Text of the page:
Acupuncturist Aimee Van Ostrand offers an affordable alternative treatment for all.
Rising costs can be a barrier in many aspects of health care these days, and this includes Eastern medical treatments like acupuncture. “Although many insurance companies do cover treatment, they often limit the number of visits, or your diagnosis isn’t covered,” says Aimee Van Ostrand, a licensed acupuncturist (L.Ac.) and owner of Healing Within Acupuncture and Nutrition in Stillwater. “That’s why I love the community acupuncture model. It makes it sustainable for the provider, and my patients can come as often as they need.”
The common picture of an acupuncture treatment occurs in a private room, one-on-one with the provider, similar to Western medicine—and this experience costs upwards of $60 to $100 per treatment. Through community acupuncture, an acupuncturist can see multiple clients at one time, and payments can be reduced to $20 to $50, according to a sliding fee scale.
“I have people who are going through life transitions, they’ve suffered a loss or are going through a divorce or emotional pain,” Van Ostrand says. “They’ll see me two to three times a week just to get through those really difficult times. It really becomes a financial hardship if you’re paying $60 to $100. But that’s when you need the care the most. When people can pay it forward, they do. It amazes me all the time. I have patients who can afford to pay more and they do. It builds community.”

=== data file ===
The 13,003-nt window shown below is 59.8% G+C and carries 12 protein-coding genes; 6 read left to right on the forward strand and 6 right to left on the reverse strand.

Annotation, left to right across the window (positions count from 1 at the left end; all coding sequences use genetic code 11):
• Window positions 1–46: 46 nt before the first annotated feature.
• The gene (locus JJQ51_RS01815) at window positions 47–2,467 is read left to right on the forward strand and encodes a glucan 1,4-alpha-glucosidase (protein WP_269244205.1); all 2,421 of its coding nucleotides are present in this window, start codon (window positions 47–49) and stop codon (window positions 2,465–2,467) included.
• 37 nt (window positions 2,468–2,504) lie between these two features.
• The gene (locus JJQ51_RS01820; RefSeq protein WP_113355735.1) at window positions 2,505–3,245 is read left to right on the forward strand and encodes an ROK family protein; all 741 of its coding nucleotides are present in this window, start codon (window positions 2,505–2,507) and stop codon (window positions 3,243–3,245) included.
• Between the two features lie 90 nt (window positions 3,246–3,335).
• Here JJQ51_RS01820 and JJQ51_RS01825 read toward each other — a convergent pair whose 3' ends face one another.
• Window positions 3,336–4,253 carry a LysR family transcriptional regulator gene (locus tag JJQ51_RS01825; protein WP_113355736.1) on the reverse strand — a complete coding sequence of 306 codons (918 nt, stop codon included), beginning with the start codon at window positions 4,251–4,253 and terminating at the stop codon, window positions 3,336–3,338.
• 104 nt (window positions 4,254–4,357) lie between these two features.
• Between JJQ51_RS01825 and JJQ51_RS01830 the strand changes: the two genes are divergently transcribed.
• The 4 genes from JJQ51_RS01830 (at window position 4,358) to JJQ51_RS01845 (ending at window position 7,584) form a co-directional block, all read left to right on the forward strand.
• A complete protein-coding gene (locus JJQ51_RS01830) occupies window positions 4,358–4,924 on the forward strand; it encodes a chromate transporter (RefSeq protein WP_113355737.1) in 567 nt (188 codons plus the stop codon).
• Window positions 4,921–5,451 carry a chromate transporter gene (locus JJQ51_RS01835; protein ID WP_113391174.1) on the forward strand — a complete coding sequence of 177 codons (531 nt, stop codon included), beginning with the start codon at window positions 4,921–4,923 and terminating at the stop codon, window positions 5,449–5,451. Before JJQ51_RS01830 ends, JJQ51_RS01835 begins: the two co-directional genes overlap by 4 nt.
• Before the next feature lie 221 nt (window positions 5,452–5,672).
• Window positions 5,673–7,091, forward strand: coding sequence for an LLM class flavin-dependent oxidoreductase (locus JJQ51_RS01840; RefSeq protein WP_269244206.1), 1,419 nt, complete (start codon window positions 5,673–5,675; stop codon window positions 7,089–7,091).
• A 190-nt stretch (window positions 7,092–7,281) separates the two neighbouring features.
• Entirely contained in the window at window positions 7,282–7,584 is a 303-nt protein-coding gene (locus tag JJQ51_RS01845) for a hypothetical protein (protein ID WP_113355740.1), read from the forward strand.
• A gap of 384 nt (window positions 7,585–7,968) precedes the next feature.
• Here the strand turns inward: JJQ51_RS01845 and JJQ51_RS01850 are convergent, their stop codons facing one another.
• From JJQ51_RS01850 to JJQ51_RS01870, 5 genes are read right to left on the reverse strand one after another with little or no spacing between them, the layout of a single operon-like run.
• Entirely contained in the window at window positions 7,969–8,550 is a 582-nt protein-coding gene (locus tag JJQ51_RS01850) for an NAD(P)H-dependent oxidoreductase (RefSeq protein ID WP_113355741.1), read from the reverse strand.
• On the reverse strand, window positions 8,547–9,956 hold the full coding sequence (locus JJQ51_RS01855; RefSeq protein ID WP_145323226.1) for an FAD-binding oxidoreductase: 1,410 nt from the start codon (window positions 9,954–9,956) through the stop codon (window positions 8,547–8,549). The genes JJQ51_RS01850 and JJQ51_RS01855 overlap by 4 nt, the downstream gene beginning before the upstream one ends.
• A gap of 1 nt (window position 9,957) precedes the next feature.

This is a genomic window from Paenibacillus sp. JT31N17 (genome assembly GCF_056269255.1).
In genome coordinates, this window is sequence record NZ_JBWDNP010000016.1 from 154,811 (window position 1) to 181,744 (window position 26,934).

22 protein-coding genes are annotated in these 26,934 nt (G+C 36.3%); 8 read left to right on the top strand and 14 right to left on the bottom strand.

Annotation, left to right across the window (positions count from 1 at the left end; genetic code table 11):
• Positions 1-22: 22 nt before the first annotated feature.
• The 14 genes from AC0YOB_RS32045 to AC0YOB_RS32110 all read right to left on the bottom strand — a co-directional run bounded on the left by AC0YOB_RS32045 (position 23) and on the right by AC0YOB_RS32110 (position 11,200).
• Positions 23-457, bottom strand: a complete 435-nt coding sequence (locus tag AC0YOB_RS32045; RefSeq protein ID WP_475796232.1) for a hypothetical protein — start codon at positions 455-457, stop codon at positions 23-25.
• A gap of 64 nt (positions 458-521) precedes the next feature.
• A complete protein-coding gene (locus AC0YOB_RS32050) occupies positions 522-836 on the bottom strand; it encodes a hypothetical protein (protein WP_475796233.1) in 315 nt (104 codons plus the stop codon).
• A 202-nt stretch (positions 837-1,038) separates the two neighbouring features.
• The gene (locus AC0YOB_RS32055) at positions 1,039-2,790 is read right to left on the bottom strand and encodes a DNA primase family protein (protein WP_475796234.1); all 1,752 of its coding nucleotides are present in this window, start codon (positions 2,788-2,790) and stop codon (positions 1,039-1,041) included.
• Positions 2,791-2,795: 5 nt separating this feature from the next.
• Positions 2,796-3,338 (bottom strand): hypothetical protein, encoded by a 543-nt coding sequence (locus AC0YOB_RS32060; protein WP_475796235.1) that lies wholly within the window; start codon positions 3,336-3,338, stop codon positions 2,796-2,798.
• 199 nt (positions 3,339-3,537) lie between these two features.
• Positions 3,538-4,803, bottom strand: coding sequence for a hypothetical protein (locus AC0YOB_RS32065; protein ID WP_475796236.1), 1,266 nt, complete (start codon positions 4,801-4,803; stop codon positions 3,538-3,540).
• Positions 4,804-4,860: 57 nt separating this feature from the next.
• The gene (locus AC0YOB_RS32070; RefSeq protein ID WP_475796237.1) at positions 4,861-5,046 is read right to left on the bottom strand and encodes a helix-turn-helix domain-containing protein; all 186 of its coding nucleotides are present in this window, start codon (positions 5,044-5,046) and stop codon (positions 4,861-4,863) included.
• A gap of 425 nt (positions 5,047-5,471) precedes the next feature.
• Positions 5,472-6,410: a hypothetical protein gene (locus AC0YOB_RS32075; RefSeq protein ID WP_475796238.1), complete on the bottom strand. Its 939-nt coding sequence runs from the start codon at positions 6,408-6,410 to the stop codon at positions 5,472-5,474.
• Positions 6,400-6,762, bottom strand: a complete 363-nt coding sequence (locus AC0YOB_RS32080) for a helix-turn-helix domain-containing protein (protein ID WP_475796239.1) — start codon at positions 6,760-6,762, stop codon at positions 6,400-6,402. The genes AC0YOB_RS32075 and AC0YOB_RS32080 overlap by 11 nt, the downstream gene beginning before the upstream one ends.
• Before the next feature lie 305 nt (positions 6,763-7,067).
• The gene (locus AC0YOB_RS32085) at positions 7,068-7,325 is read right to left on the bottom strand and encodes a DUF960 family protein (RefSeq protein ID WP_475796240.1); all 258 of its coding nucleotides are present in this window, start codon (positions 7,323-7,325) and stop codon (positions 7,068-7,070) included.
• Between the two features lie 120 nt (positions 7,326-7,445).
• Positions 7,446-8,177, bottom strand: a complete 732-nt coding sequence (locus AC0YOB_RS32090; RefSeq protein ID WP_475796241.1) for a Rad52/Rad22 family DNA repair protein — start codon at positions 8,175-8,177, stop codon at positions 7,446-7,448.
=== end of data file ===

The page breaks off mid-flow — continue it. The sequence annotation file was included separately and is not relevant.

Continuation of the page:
According to Van Ostrand, community acupuncture is returning to how acupuncture was practiced thousands of years ago in China as a treatment for many ailments. “The whole idea is making acupuncture available for everyone and really separating the issue of money and health care,” she adds.
Van Ostrand started her business in White Bear Lake (now a satellite location) and opened her main clinic in Stillwater two years ago in the historic building on South Second and Chestnut streets. She is the only practitioner in the area who offers community acupuncture. The layout of her open space offers six to seven chairs for people to be seen at once. She has a combination of zero-gravity recliners and cushioned recliners. There is also a private treatment room in the back.
Rolling appointments are made every 15 minutes, so when you arrive, you receive a private intake to review your health concerns. You stay clothed, rolling up your sleeves and pants legs in a reclined position, and Van Ostrand will do the needling, often in points around your ears, scalp, arms and legs. As you relax during the appointment, which is most often an hour, she moves on to the next person.
“I can treat almost any part of the body without directly needling it, so there isn’t a need to get undressed. However, we have a private room if we need it,” she says. Acupuncture has been found effective in treating pain, digestive issues, stress and anxiety, and can be an alternative to pain pills, which carry risks and side effects. She also treats endurance athletes, such as runners and cyclists, to help aid in recovery.
Looking for a more traditional take on acupuncture? Check out Dr. Chu’s Acupuncture Clinic in Hudson.